Ministers

Meet some of our visiting ministers:

Rev. Johanna Boeke
Rev. Chris Buice
Rev. Daniel Costley
Rev. Rob Gregson
Rev. John Harley
Rev. Art Lester
Rev. Dr. Mark Morrison-Reed
Rev. Gretchen Thomas
Rev. Karen Tse

Rev. Johanna Boeke

The Rev. Jopie Boeke is a long-time friend of the fellowship – she has been coming to Paris for 18 years. She lives in England now but was born and raised in the Netherlands where she met her husband, Dick Boeke, an American Unitarian Universalist minister. They lived and worked together in the US for 23 years. Jopie studied for the ministry in Berkeley, CA and has been a UU minister since 1987. The Boeke’s have lived and worked in the UK for the last many years. They are now both retired, but continue their involvement in UU and interfaith organizations. (updated Nov. 2008)

Rev. Chris Buice

Buice2The Reverend Chris Buice is minister of the Tennessee Valley Unitarian Universalist Church in Knoxville, Tennessee. He is the author of the books A Bucketful of Dreams: Contemporary Parables for all Ages and Roller-skating as a Spiritual Discipline and Other Meditations.  Chris Buice has traveled and worked in Europe. Chris spent a sabbatical month in Paris in 2012 with his daughter. In addition to preaching and leading workshops for the Paris Fellowship more than once, Chris was keynote speaker at the EUU Spring Retreat in 2014. But before, Chris spent time as an exchange student at the University of Manchester, England in 1987, which gave him ample opportunity to explore many European countries. And while in seminary he was a program leader for an international gathering of Unitarian Universalists at Great Hucklow in Derbyshire, England.  (updated March 2014)

Rev. Daniel Costley

The Rev. Daniel Costley leads the congregation at Sevenoaks Unitarian Church in Kent, England. Daniel has been a Unitarian for around 13 years. Following his calling to ministry, Daniel studied theology and ministry at Exeter University and at Harris Manchester College, Oxford. Daniel is also Secretary to the General Baptist Assembly, a collection of former General Baptist congregations that have all since become Unitarian. His hobbies include walking and writing, and he has had several articles published in various Unitarian journals and papers.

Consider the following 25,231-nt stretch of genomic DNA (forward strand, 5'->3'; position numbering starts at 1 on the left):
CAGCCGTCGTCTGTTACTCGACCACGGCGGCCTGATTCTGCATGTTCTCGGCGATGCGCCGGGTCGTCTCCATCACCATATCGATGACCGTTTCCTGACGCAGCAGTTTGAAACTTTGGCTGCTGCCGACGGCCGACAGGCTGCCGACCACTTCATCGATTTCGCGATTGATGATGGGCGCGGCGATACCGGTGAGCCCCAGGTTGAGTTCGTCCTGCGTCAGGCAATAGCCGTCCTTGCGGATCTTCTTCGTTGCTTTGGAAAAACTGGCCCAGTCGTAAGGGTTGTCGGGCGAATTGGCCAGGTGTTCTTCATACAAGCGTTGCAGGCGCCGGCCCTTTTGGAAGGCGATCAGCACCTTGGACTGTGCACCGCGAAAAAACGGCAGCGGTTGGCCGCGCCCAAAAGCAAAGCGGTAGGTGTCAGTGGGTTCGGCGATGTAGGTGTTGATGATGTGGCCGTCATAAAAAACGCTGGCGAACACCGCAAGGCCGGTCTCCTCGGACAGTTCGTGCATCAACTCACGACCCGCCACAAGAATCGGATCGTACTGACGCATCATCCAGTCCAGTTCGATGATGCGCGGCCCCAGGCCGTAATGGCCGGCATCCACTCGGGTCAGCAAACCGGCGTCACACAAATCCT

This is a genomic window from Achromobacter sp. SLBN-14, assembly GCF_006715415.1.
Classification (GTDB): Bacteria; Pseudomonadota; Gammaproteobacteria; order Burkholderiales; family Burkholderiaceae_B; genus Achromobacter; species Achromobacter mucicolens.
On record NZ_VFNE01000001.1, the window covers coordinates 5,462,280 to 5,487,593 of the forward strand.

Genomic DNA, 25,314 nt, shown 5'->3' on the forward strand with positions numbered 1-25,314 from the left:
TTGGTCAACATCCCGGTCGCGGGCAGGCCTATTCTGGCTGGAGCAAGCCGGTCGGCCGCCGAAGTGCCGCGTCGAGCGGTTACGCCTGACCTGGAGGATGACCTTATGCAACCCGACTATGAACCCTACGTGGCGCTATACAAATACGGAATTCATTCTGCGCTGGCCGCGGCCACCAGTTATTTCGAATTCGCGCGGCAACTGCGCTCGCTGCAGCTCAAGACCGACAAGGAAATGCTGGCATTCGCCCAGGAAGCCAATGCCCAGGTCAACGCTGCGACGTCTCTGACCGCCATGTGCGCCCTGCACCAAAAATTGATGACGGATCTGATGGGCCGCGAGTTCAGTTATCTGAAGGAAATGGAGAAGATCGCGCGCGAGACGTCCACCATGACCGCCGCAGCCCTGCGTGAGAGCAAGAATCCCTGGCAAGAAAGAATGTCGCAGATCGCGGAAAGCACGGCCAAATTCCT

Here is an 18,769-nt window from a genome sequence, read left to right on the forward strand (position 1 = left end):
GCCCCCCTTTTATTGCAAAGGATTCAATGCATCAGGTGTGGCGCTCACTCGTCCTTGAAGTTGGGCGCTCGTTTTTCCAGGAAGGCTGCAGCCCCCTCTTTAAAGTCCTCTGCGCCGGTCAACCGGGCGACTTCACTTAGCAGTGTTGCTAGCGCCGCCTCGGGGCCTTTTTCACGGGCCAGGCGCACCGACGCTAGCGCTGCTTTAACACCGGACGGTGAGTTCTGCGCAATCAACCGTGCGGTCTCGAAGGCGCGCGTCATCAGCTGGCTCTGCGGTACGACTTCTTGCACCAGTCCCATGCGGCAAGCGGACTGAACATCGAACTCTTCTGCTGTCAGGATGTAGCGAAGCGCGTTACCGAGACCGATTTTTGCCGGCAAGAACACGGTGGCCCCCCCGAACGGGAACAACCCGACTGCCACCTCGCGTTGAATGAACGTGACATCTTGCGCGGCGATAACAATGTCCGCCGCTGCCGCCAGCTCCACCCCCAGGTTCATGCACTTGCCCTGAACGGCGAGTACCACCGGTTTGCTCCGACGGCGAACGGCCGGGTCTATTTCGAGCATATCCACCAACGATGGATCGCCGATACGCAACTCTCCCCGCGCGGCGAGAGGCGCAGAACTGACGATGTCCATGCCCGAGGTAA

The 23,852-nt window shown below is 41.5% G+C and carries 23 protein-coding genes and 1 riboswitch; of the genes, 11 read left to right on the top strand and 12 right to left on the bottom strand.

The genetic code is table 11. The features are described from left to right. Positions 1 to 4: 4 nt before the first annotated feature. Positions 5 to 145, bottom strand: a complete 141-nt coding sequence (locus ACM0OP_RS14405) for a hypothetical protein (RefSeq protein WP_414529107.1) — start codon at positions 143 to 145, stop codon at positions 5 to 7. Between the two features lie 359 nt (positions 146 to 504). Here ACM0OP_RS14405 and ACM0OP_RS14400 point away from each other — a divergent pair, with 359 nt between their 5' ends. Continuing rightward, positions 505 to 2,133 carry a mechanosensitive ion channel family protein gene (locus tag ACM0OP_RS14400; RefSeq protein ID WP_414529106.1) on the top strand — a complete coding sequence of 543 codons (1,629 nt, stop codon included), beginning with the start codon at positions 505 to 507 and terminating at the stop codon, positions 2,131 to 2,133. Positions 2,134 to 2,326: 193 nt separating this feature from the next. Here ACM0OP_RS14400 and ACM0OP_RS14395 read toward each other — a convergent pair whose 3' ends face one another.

Rev. Rob Gregson

Rev Rob GregsonThe Rev. Rob Gregson is currently Director of the new London-based Unitarian initiative, SimpleGifts: Unitarian Centre for Social Action.  Prior to moving to the UK he was a UU parish minister in rural New Jersey for 7 years; more recently he served as interim minister at Rosslyn Hill Chapel in North London.  He currently resides in North London with his two children who still delight in correcting his (British) English. (updated Nov. 2014)

Rev. John Harley

12077442_10201501436293415_729570111_nThe Rev. John Harley is an old friend of the Paris Fellowship. When he finds the time, he likes to walk up mountains and have attempts at writing poetry.  John is the youth coordinator of the British Unitarians and an art teacher in central London. He has recently completed a qualification in Dramatherapy and is Chair of The Art and Spirituality Network, an organisation that runs workshops bringing together art making, time to explore our beliefs and search for meaning. He is fascinated by the interplay between creativity, movement, poetry and soul searching. He has recently completed walking the Camino de Santiago in Spain and loves long distance walking. He is slowly developing his own retreat organization called Be Here Create.